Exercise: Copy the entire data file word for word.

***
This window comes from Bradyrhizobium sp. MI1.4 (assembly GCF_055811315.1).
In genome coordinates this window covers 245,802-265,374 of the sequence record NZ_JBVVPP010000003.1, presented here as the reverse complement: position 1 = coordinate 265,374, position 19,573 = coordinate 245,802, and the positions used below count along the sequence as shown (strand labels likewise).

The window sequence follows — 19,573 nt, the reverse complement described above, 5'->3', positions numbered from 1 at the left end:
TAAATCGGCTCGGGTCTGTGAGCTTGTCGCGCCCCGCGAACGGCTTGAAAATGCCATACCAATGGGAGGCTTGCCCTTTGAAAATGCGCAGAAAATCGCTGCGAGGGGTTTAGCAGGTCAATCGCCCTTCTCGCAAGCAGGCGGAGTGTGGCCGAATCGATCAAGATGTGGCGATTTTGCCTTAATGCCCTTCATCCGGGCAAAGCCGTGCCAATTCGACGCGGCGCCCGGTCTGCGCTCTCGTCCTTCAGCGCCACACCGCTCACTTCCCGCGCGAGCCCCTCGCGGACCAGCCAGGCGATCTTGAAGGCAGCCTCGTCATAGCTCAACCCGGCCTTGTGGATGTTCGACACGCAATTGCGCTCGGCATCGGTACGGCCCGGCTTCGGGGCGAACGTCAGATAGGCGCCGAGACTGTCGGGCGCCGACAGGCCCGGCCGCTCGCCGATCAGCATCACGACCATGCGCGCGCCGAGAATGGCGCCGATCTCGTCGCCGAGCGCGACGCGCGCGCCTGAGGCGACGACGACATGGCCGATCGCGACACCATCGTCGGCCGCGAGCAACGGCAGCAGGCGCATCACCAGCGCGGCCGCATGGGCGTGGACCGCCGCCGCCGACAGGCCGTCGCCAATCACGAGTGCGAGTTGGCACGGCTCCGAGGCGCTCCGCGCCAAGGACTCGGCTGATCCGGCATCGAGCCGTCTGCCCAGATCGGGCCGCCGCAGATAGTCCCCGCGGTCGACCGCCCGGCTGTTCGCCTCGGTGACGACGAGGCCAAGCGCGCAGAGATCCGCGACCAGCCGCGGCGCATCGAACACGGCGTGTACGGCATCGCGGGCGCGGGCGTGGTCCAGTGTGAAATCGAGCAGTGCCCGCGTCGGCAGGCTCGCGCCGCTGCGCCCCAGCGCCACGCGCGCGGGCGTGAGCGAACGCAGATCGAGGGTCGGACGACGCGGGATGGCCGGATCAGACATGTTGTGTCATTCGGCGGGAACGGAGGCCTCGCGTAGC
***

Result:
This window comes from Bradyrhizobium sp. MI1.4 (assembly GCF_055811315.1).
In genome coordinates this window covers 245,802-265,374 of the sequence record NZ_JBVVPP010000003.1, presented here as the reverse complement: position 1 = coordinate 265,374, position 19,573 = coordinate 245,802, and the positions used below count along the sequence as shown (strand labels likewise).

The window sequence follows — 19,573 nt, the reverse complement described above, 5'->3', positions numbered from 1 at the left end:
TAAATCGGCTCGGGTCTGTGAGCTTGTCGCGCCCCGCGAACGGCTTGAAAATGCCATACCAATGGGAGGCTTGCCCTTTGAAAATGCGCAGAAAATCGCTGCGAGGGGTTTAGCAGGTCAATCGCCCTTCTCGCAAGCAGGCGGAGTGTGGCCGAATCGATCAAGATGTGGCGATTTTGCCTTAATGCCCTTCATCCGGGCAAAGCCGTGCCAATTCGACGCGGCGCCCGGTCTGCGCTCTCGTCCTTCAGCGCCACACCGCTCACTTCCCGCGCGAGCCCCTCGCGGACCAGCCAGGCGATCTTGAAGGCAGCCTCGTCATAGCTCAACCCGGCCTTGTGGATGTTCGACACGCAATTGCGCTCGGCATCGGTACGGCCCGGCTTCGGGGCGAACGTCAGATAGGCGCCGAGACTGTCGGGCGCCGACAGGCCCGGCCGCTCGCCGATCAGCATCACGACCATGCGCGCGCCGAGAATGGCGCCGATCTCGTCGCCGAGCGCGACGCGCGCGCCTGAGGCGACGACGACATGGCCGATCGCGACACCATCGTCGGCCGCGAGCAACGGCAGCAGGCGCATCACCAGCGCGGCCGCATGGGCGTGGACCGCCGCCGCCGACAGGCCGTCGCCAATCACGAGTGCGAGTTGGCACGGCTCCGAGGCGCTCCGCGCCAAGGACTCGGCTGATCCGGCATCGAGCCGTCTGCCCAGATCGGGCCGCCGCAGATAGTCCCCGCGGTCGACCGCCCGGCTGTTCGCCTCGGTGACGACGAGGCCAAGCGCGCAGAGATCCGCGACCAGCCGCGGCGCATCGAACACGGCGTGTACGGCATCGCGGGCGCGGGCGTGGTCCAGTGTGAAATCGAGCAGTGCCCGCGTCGGCAGGCTCGCGCCGCTGCGCCCCAGCGCCACGCGCGCGGGCGTGAGCGAACGCAGATCGAGGGTCGGACGACGCGGGATGGCCGGATCAGACATGTTGTGTCATTCGGCGGGAACGGAGGCCTCGCGTAGC